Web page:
In the below example we can discover how we can inject a specific property to our class:

[Serializable] 
public class FooAOPAspect : InstanceLevelAspect 
{ 
    public string FirstName { get; set; } 
}

[IntroduceMember] 
public string FirstName { get; set; }

[FooAOPAspect] 
public class Student 
{ 

}

The IL code that will be generated will contain the FirstName property inside.

INotifyPropertyChange

When we are working on a desktop or native application, we need to use this interface to be able to receive notification when the value of property is changed (on UI or in code). Usually this is made by implementing the above interface. Not to over complicate the code, a base class is created when the notification functionality is added.

For a small code, this is acceptable, but if you have a complicated application you would add a lot of duplicate code to support this feature.

This problem is resolved by PostSharp for us by NotifyPropertyChangedAttribute. Once we add this property to our class through Smart Tag, we will not need to care about notifications any more. PostSharp will take care of the rest.

[NotifyPropertyChanged] 
public class StudentEdit 
{ 
    public string FirstName { get; set; } 
    public string LastName { get; set; } 
    public string FullName  
    {  
        get 
		{ 
			return FirstName + LastName); 
		}  
    }     
    public string Email { get; set; } 
}

One thing that I liked was the Transitive Dependencies support. This means that if FirstName value is changed, a notification will be triggered for FullName also.

If we want to add a specific attribute to all our classes from a namespace, we can do this pretty easily by using the multicasting attribute. This is done directly in AssemblyInfo.cs file and will allow us to specify for which classes we need to add a specific attribute. We have the possibility to add filters, exclude specific classes and so on. Of course, this multicasting setup can be done directly from code using IAspectProvider.

The last thing that you should know about this is that you also have other attributes that can be used to ignore specific property or handling notification in a custom way.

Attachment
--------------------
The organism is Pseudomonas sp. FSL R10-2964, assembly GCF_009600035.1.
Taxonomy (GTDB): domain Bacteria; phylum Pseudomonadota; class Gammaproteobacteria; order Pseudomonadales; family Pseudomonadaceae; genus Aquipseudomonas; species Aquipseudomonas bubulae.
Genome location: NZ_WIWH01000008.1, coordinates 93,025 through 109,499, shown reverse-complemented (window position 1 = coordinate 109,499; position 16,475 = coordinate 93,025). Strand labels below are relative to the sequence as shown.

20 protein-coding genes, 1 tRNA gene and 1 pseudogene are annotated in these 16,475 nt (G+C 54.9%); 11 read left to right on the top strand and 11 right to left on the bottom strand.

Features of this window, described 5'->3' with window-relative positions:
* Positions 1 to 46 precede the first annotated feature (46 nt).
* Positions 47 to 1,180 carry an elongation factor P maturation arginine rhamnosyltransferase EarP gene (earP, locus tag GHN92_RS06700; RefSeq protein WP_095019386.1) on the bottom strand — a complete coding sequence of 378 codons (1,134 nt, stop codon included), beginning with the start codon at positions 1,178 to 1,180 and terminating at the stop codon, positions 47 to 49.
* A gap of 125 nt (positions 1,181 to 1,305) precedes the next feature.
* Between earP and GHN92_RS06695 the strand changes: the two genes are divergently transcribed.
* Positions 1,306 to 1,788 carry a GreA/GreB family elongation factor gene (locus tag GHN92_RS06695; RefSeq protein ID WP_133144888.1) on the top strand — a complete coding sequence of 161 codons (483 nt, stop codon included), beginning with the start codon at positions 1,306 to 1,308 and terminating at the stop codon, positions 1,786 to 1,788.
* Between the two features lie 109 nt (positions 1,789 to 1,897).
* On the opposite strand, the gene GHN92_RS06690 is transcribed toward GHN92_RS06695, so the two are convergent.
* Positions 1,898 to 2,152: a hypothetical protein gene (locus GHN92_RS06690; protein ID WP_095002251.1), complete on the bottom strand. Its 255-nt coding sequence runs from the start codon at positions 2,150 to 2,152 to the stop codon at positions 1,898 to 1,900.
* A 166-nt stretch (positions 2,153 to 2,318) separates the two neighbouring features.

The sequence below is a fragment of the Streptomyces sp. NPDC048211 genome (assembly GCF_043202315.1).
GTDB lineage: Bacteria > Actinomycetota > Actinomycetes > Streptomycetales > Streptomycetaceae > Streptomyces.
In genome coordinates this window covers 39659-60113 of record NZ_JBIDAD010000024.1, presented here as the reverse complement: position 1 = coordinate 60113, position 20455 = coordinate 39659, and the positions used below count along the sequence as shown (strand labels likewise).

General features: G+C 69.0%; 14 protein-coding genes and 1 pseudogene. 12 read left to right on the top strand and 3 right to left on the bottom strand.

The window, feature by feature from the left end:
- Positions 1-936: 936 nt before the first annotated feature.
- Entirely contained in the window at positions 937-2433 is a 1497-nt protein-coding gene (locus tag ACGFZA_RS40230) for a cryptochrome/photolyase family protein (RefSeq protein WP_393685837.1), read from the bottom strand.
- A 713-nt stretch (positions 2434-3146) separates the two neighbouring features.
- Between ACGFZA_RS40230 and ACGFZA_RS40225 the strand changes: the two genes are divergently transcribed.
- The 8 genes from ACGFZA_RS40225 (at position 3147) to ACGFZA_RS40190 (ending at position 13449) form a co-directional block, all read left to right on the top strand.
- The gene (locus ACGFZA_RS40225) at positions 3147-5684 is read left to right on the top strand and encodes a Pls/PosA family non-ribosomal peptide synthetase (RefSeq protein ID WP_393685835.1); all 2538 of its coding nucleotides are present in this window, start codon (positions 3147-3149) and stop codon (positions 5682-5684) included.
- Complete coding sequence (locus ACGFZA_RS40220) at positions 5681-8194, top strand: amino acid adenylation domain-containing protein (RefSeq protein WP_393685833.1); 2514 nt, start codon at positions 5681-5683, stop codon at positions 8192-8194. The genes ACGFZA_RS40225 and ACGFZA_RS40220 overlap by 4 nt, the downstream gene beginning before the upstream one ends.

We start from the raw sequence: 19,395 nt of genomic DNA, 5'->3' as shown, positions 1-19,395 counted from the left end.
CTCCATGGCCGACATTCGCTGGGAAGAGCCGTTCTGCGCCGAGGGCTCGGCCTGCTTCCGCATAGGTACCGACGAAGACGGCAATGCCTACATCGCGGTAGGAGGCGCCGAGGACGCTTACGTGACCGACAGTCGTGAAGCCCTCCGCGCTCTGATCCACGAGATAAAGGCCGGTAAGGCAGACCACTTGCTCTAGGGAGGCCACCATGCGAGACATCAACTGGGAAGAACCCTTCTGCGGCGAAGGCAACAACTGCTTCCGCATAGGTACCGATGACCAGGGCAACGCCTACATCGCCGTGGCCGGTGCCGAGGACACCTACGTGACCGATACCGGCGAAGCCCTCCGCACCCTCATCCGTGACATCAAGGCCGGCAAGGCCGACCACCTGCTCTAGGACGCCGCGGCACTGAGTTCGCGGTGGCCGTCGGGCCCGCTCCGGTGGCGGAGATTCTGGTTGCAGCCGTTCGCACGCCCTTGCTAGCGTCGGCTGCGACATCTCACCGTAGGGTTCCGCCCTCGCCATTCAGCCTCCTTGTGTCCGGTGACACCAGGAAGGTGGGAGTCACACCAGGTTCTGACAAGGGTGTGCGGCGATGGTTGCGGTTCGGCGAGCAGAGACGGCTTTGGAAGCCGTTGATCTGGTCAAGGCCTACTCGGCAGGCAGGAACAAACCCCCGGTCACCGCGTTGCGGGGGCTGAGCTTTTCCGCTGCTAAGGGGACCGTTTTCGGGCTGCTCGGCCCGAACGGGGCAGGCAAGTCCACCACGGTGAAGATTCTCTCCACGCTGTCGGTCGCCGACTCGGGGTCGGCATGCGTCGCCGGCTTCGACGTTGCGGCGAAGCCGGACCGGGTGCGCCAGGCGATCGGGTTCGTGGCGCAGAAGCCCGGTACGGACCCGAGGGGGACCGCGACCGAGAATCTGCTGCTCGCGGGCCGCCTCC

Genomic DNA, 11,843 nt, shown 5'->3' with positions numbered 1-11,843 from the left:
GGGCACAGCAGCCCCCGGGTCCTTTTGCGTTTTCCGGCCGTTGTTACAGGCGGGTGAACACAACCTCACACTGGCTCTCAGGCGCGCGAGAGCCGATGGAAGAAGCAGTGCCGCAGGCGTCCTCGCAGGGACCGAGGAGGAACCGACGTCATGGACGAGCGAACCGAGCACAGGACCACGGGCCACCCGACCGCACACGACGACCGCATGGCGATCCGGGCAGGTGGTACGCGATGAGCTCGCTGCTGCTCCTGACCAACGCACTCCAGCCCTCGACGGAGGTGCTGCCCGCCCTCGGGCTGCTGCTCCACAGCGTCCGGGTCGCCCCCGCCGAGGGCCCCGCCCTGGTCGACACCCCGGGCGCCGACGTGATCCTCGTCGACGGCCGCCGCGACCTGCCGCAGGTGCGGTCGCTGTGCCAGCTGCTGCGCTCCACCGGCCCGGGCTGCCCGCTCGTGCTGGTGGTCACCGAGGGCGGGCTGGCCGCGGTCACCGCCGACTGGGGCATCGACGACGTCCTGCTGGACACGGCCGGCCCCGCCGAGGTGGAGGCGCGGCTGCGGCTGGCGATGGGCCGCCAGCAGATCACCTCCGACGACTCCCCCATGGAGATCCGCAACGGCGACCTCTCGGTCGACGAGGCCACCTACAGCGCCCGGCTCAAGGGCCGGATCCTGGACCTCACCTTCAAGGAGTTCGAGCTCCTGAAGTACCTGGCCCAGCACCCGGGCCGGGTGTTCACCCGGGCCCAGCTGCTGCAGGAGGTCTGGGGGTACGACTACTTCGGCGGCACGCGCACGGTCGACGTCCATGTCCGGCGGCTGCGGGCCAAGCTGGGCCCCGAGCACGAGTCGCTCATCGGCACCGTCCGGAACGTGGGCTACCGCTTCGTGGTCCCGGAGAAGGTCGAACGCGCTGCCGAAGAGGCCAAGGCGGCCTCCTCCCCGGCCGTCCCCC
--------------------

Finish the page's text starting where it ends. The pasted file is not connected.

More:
Code Contracts

As the name is telling us, Code Contracts give us the possibility to define a contract at code level between the called and method of property that is called. In this way the input validation will not need to be made with a custom IF anymore. It is pretty similar with the custom validation that can be made through ActionFilter and validation attributes in MVC for example. The advantage is that we can define this contract at any level, for example when we are exposing a library API.

The simplest example is NULL checks. Usually when we need to do a NULL check we add an IF in our method/property and throw an exception when value is not NULL. The same thing can be done if we are using the Required attribute.

See below example:

public class Student
{
	public void SetLastName([Required] string newLastName)
	{
		...
	}
}

Without PostSharp we would need to check in the body of the message the value of input and throw an exception. Imagine writing the same code 1.000 times. This kind of attributes can be used also at property or field level. One interesting thing is when we are using it at field value. When we set this value at field or property value, it is not important from where the value is set (for example from another method), the check for NULL will be made.

public class Student
{
	[Required]
	private string _lastName = "Default"

	public void SetLastName(string newLastName)
	{
		_lastName = newLastName;
	}
	
	public string LastName
	{
		get { return _lastName; }
		set { _lastName = value; }
	}

	public void SetFullName(string newFullName)
	{
		...
		_lastName = lastName;
	}
}

A part of default validation actions are already defined. At any time we can define our own custom validation by implementing ILocationValidationAspect. We have ValidateValue method that we need to implement, where we can do our custom validation.

Other features

There are other great features that we have not discussed yet, from the one that allows us to intercept events, composite aspect, code injection, exception handling, security, object persistence and many more. Another feature that I like in PostSharp is the ability to specify that an interface cannot be implemented by other assemblies and can be only used.

I invite all of you to visit PostSharp web site and try it.

Licensing and Costs

There are 3 types of licensing of PostSharp. For individual use, you can successfully use the Express version that is great when you want to learn and understand how PostSharp works.

Additional to Express one we have Professional and Ultimate, which come with other features that can be used with success in production.

Don"t forget that the licensing model is per developer not per products developed. This means that you can use the same license for 1 or 100 projects.

Conclusion

Of course all these features can be implemented by us, but PostSharp offers all these things out of the box. This is a great AOP stack used worldwide, extremely mature and good.